Close-up of the ColiMinder

Real-time monitoring | From Austria comes an interesting new technology that will permanently change the water treatment processes in the beverage industry and make them more efficient: the ColiMinder, an on-line instrument for fully automatic monitoring of microbiological water quality in the beverage industry.

Taster sniffing a beer glass at a sensory training

Standardization | Quality and product safety are at the heart of the core demands of consumers. For this reason, most breweries have developed and now routinely implement comprehensive quality assurance measures as an essential part of their product analysis. Today, breweries document the product quality attained by applying these measures in detail through meeting predetermined specifications and issuing certificates of analysis, the continuity of which are reliably checked on a regular basis using standard procedures. Among the tools available to breweries is sensory analysis, a field that is becoming increasingly important in this context.

Ripening barley (Nick Fewings on Unsplash)

Beer ageing | During the malting process, malt modification is influenced by targeted adjustment of germination parameters (technological factors). The level of precursors in the malt, formed during malting, makes a significant contribution to beer ageing. This article describes, in particular, the precursor potential, formed from non-enzymatic degradation of polysaccharides.

Coliform bacteria (Photo: Gerd Altmann on Pixabay)

Brewery hygiene | If we look back on 50 years of brewing microbiology, we gain a number of extremely interesting insights. Can we draw a positive conclusion here or are there also negative aspects that have to be taken into account?

Bacteria (Photo: Gert Altmann on Pixabay)

Beer-spoilage potential | In the food industry, lactic acid bacteria play a special role, they have become important both as beneficials and as spoilers. Lactic acid bacteria also have these two opposite characteristics in breweries.

Cylindroconical tanks in a fermentation cellar

Practical findings | Beer loss has always been one of the biggest challenges to breweries with regard to efficient beer production and maximisation of the beer sold. Especially when making hoppy craft beers, where dry hopping is often practiced, the beer yield is drastically reduced. Thanks to the latest practical findings from a long-term BrauKon trial, the amount of beer loss can now be significantly reduced by adjusting two characteristics in the cylindroconical vessel: essential here are a special surface finish and a defined cone angle.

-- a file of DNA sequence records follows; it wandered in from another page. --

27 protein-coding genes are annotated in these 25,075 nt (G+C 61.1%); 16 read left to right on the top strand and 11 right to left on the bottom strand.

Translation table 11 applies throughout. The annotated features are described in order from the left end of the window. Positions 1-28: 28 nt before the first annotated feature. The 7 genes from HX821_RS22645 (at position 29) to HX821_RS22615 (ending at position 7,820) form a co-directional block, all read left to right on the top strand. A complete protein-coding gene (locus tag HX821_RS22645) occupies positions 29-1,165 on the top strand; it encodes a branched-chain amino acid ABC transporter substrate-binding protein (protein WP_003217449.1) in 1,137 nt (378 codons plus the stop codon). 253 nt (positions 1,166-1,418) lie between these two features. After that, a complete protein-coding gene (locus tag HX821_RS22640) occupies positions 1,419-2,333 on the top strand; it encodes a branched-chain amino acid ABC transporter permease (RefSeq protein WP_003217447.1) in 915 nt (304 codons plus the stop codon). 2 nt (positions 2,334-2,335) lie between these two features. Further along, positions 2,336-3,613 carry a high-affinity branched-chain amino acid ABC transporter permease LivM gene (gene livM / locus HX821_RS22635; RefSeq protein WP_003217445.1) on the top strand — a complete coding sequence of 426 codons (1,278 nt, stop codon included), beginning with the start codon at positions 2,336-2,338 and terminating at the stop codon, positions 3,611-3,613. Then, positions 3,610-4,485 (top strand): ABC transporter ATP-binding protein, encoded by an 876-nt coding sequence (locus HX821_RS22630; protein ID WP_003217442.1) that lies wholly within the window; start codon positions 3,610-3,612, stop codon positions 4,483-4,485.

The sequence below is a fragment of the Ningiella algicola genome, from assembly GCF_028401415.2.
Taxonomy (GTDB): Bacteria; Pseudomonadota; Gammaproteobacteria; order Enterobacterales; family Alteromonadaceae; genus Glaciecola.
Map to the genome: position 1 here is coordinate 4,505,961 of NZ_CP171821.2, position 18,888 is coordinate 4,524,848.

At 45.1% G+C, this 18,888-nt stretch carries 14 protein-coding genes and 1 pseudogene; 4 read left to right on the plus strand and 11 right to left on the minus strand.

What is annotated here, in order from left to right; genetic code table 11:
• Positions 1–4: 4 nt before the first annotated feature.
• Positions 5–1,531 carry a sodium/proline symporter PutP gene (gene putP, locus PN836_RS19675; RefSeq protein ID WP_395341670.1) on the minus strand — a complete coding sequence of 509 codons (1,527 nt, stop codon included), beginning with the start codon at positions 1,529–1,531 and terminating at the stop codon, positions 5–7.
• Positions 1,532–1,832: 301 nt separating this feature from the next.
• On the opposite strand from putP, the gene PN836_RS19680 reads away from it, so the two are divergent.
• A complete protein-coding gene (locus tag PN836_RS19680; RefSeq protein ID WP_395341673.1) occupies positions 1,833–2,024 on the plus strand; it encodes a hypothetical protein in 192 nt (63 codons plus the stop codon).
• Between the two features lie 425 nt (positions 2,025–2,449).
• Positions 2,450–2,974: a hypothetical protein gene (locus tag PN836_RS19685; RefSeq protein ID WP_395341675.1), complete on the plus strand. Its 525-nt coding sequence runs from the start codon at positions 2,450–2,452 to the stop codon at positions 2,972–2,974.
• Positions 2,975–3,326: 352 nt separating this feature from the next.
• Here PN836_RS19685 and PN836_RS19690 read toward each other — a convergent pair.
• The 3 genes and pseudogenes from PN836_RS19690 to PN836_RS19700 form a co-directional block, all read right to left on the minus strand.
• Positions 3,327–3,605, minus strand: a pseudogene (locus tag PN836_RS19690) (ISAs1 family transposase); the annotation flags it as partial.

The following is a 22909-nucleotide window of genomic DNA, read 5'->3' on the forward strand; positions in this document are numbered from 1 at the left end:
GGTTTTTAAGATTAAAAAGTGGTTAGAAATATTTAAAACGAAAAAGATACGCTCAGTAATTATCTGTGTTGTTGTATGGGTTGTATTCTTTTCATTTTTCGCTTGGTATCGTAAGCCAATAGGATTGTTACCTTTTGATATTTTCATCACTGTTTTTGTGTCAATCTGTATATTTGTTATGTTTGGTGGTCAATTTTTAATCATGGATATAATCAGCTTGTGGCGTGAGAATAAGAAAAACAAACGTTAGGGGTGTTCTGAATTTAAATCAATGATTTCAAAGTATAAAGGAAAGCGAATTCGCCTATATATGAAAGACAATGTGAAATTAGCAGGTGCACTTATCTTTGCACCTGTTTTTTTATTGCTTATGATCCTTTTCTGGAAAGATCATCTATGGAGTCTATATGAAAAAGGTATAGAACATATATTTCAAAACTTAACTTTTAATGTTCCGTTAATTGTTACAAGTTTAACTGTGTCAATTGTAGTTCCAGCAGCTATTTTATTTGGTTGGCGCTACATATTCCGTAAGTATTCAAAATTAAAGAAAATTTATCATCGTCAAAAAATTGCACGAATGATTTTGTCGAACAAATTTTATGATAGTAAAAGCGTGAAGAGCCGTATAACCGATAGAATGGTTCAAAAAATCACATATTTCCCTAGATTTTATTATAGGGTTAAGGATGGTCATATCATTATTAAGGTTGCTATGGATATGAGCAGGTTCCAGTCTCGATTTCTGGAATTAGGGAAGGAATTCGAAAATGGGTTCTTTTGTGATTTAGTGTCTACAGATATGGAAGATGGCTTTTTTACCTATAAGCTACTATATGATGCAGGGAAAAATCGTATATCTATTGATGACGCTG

yeast cells (photo: Kateryna Kon/Science Photo Library)

Vibrating sieve | Beck’s – the name is legend and the advertising campaign featuring the Alexander von Humboldt barque with its green sails cutting through the waves to “Sail away” familiar to many of us since 40 years. GEA project engineer Clemens Fries claims that this is “an inspiring environment in which to perform ‘minor open-heart surgery’.” Fries is namely responsible for the new special yeast sifting plant that’s now been integrated in Bremen as a fully-automatic process line.

Woman tasting whisky (Photo: Charl Folscher on Unsplash)

Trained senses | Is a sensory panel suitable as an “analysis instrument” for monitoring the quality of spirits? Can training a panel specifically for detecting wood-derived substances, key aroma substances, color and faults common in whiskey supplement, or even replace, laboratory analysis for measuring individual substances? Are there limits, and if so, what are they? This is the third installment in the series, which began with the basics of barrel aging in part 1 and continued with the laboratory analysis of barrel-aged spirits in part 2 [1, 2]. In this installment, the authors will consider another measuring device: human beings.

Oak casks on a shelf (Photo: Anthony Riera on Unsplash)

Simulated barrel maturation | How do the aromas and color of spirits develop during barrel maturation? What roles do the degree of toasting and the type of wood play? What is the most practical method for determining the phenolic compounds and the volatile substances in wood, such as higher alcohols, aldehydes, esters and lactones? With gas and liquid chromatography? The authors recreated the process of aging in wooden barrels in the laboratory and analyzed the processes of extraction, color and aroma formation.

Dr. Martin Zarnkow, chairman of MEBAK, is looking forward to the online method compendium

For over 50 years the Central European Commission for Brewing Analysis (MEBAK®) has published methods of analysis for raw ingredients, wort, beer and beer-based beverages.

Whiskyglas and bottle (Photo: Felix Wolf on Pixabay)

Whiskey, Rum & Cognac | Which woods are utilized for wine and spirits barrels? What does toasting and charring do? Why is wood able to generate such complex aromas, and which key aroma compounds can be extracted through the maturation of spirits in barrels? In a three-part series, the authors describe the development of methods for measuring the characterization of wood-based flavors in spirits. Part 1 introduces the basics of maturation in wooden barrels.

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